But there is one other mystery associated with that 1860 census record. Listed as living in the Ganus household is John Ganus 32, Olivia who was 27, William F. who was 6 and was my great grandfather, John T. who was 5 years old, another brother, James R. who was 2 and then lastly, Henry who was 19. Each name following John’s has ditto marks in place of their last name, suggesting that each member had the same last name as the first entry, which was “Ganus.” Each person is familiar and seems to belong until I come to Henry, and I have to say, finding a Henry listed with this family has actually kept me awake at nights. I do not have a Henry listed anywhere in my database under any surname! Who in the world is Henry? Is he really a Ganus, or are those ditto marks following his first name just evidence of a lazy census taker? I know that families stuck together and often took in other family members and so I have searched the 1850 census many times to find other Ganus families, as well as other known relatives with a “Henry,” who would have been approximately 9 years old in that earlier census, but have not been successful. If anyone is aware of a missing Henry, please let me know.
While that may sound like a silly thing to ask, it actually was a previously unknown cousin who provided the solution to another similar mystery. Early in my research, she contacted me as a result of my post on a forum and told me that she believed that she descended from James and Elizabeth’s “missing” daughter, Margaret. I, as well as several other researchers, had begun to assume that Margaret had died as a child, but thanks to the email from this distant cousin, I learned that Margaret was actually living next door to her parents with her husband and two children in 1860!! While the census taker had elected to use only initials for those he enumerated, making it a little trickier to piece together, with help of this cousin’s information, along with other records, we were able to confirm that this was “our” Margaret living next to her parents. This was my introduction to the fact that families, particularly in the South, had a tendency to live close to each other and it helped me to understand the importance of carefully analyzing neighbors for potential relationships.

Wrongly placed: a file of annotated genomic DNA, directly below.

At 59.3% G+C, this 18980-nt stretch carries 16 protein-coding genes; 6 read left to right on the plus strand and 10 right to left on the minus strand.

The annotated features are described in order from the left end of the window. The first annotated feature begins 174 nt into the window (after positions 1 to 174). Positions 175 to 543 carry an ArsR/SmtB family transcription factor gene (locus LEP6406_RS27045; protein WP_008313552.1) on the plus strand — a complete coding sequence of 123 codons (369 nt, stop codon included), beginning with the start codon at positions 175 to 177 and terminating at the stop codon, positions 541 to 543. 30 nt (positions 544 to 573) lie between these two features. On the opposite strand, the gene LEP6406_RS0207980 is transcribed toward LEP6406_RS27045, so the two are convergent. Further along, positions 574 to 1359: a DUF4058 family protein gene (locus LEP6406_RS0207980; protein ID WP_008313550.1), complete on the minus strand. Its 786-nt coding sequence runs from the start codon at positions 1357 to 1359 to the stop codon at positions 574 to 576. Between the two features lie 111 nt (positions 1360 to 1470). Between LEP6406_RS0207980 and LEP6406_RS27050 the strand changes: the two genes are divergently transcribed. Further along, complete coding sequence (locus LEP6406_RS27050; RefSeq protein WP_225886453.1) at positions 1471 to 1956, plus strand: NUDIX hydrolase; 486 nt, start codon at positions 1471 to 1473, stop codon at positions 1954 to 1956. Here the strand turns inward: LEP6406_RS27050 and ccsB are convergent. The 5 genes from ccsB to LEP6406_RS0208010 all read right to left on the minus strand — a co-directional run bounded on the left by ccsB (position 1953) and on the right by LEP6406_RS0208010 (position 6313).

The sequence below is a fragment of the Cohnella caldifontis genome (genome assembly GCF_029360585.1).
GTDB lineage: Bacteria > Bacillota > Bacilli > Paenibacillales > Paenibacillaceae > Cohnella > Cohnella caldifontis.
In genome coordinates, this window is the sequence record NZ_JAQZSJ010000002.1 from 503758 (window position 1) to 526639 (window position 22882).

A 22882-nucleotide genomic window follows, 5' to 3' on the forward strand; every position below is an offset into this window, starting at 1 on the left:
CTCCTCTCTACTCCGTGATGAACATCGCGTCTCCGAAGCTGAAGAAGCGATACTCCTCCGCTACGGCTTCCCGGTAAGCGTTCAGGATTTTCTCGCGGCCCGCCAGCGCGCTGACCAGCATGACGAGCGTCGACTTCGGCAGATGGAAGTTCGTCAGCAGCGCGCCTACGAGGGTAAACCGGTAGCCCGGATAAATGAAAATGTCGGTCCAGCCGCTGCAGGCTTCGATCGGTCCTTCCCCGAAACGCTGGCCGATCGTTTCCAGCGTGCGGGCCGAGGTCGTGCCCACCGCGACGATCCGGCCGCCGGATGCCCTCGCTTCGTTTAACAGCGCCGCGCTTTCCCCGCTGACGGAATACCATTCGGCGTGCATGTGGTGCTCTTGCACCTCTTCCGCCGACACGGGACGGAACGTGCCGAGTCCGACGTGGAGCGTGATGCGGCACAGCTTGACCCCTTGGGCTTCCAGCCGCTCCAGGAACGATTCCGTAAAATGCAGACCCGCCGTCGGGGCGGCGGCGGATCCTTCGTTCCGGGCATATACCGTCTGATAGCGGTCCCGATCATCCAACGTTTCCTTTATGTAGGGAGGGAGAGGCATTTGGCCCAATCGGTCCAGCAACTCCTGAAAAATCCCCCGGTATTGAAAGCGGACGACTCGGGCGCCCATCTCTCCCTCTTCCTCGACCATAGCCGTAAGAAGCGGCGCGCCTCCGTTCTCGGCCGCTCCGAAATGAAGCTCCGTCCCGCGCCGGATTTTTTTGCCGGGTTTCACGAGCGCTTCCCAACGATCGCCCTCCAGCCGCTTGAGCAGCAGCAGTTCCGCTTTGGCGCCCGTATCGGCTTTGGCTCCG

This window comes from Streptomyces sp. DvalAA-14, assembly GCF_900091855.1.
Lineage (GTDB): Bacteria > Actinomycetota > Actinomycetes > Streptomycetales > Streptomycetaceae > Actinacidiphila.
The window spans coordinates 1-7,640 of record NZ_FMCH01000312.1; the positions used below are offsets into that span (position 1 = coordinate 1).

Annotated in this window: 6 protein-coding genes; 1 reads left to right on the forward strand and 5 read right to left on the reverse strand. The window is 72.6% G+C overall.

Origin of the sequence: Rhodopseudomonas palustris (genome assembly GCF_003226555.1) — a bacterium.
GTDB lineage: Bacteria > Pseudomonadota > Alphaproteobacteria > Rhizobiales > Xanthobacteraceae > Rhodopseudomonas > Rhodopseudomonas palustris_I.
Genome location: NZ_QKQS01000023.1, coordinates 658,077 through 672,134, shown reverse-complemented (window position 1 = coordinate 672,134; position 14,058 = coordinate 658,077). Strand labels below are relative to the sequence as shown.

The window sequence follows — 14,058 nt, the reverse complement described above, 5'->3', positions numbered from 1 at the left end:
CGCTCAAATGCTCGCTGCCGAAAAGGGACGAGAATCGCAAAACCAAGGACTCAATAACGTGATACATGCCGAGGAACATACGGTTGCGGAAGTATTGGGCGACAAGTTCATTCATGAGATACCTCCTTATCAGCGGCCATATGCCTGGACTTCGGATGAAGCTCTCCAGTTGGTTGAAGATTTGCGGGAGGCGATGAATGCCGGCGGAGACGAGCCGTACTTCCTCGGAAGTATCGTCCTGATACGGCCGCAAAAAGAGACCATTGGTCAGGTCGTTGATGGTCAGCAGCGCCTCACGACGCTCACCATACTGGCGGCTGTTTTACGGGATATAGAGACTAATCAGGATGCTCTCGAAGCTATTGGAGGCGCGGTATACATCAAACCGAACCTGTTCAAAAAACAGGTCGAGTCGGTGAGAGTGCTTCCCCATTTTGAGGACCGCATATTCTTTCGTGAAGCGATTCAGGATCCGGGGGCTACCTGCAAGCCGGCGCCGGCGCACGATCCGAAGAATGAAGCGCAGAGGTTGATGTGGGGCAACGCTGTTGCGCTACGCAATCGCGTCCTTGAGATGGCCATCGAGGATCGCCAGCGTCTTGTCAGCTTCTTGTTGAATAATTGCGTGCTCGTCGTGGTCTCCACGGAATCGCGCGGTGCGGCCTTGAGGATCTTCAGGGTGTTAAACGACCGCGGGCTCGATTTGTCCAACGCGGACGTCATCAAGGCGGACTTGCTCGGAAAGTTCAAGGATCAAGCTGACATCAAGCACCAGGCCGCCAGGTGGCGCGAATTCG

|1860 U.S. Federal Census
Fayetteville, Fayette, Georgia
Knowing that families used to live in such close proximity and knowing how dearly I love my own cousins, I can’t help but feel a little envious of earlier times. In many instances, cousins were able to provide a lifetime of strength and support to each other. It’s so different from today’s world where many, if not most people, live some distance from family and where gatherings are often limited to holidays, summer vacations and the occasional reunions. I do have to say that social media has provided an outlet for staying in touch and that some of my cousins and I have enjoyed interacting and sharing pictures through Facebook, texts, email and other means never imagined by our 19th century cousins. While these means hardly take the place of living close to each other, I am grateful that we have found some way to stay in touch across the miles, because I believe that while times have changed, we truly do still need each other and that even in today’s world, blood is thicker than water.
Copyright © Michelle G. Taggart 2012